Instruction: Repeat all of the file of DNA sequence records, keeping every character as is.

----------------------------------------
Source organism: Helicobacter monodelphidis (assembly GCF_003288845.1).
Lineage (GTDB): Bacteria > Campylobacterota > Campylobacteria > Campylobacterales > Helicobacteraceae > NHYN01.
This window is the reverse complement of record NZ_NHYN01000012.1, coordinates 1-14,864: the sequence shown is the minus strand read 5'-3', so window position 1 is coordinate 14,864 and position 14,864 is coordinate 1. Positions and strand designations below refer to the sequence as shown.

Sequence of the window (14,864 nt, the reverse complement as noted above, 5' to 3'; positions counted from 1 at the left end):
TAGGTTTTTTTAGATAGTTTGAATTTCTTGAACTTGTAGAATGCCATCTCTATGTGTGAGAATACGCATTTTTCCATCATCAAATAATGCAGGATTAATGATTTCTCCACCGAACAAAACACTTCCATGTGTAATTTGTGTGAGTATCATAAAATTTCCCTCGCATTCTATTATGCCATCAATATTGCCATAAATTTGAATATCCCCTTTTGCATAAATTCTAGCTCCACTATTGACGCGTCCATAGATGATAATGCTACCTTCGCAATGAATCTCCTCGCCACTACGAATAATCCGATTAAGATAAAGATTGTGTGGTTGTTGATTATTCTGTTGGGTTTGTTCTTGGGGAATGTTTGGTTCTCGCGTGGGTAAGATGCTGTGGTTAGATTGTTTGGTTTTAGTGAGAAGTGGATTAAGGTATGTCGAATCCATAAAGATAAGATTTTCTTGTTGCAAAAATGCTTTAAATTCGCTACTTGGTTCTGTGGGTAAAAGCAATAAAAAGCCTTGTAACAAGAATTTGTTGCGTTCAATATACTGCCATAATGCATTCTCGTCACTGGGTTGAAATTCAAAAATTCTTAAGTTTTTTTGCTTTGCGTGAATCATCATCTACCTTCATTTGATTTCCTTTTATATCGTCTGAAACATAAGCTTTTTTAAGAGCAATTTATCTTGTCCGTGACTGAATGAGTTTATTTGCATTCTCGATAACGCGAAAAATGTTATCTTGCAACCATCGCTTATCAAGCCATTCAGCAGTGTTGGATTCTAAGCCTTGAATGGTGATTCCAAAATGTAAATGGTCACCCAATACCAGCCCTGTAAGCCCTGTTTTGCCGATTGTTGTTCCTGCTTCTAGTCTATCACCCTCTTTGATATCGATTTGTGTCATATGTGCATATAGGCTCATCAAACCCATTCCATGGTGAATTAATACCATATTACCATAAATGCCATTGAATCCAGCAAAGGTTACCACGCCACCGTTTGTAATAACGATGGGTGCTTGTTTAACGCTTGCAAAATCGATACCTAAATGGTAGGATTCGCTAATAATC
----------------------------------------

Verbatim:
Source organism: Helicobacter monodelphidis (assembly GCF_003288845.1).
Lineage (GTDB): Bacteria > Campylobacterota > Campylobacteria > Campylobacterales > Helicobacteraceae > NHYN01.
This window is the reverse complement of record NZ_NHYN01000012.1, coordinates 1-14,864: the sequence shown is the minus strand read 5'-3', so window position 1 is coordinate 14,864 and position 14,864 is coordinate 1. Positions and strand designations below refer to the sequence as shown.

Sequence of the window (14,864 nt, the reverse complement as noted above, 5' to 3'; positions counted from 1 at the left end):
TAGGTTTTTTTAGATAGTTTGAATTTCTTGAACTTGTAGAATGCCATCTCTATGTGTGAGAATACGCATTTTTCCATCATCAAATAATGCAGGATTAATGATTTCTCCACCGAACAAAACACTTCCATGTGTAATTTGTGTGAGTATCATAAAATTTCCCTCGCATTCTATTATGCCATCAATATTGCCATAAATTTGAATATCCCCTTTTGCATAAATTCTAGCTCCACTATTGACGCGTCCATAGATGATAATGCTACCTTCGCAATGAATCTCCTCGCCACTACGAATAATCCGATTAAGATAAAGATTGTGTGGTTGTTGATTATTCTGTTGGGTTTGTTCTTGGGGAATGTTTGGTTCTCGCGTGGGTAAGATGCTGTGGTTAGATTGTTTGGTTTTAGTGAGAAGTGGATTAAGGTATGTCGAATCCATAAAGATAAGATTTTCTTGTTGCAAAAATGCTTTAAATTCGCTACTTGGTTCTGTGGGTAAAAGCAATAAAAAGCCTTGTAACAAGAATTTGTTGCGTTCAATATACTGCCATAATGCATTCTCGTCACTGGGTTGAAATTCAAAAATTCTTAAGTTTTTTTGCTTTGCGTGAATCATCATCTACCTTCATTTGATTTCCTTTTATATCGTCTGAAACATAAGCTTTTTTAAGAGCAATTTATCTTGTCCGTGACTGAATGAGTTTATTTGCATTCTCGATAACGCGAAAAATGTTATCTTGCAACCATCGCTTATCAAGCCATTCAGCAGTGTTGGATTCTAAGCCTTGAATGGTGATTCCAAAATGTAAATGGTCACCCAATACCAGCCCTGTAAGCCCTGTTTTGCCGATTGTTGTTCCTGCTTCTAGTCTATCACCCTCTTTGATATCGATTTGTGTCATATGTGCATATAGGCTCATCAAACCCATTCCATGGTGAATTAATACCATATTACCATAAATGCCATTGAATCCAGCAAAGGTTACCACGCCACCGTTTGTAATAACGATGGGTGCTTGTTTAACGCTTGCAAAATCGATACCTAAATGGTAGGATTCGCTAATAATC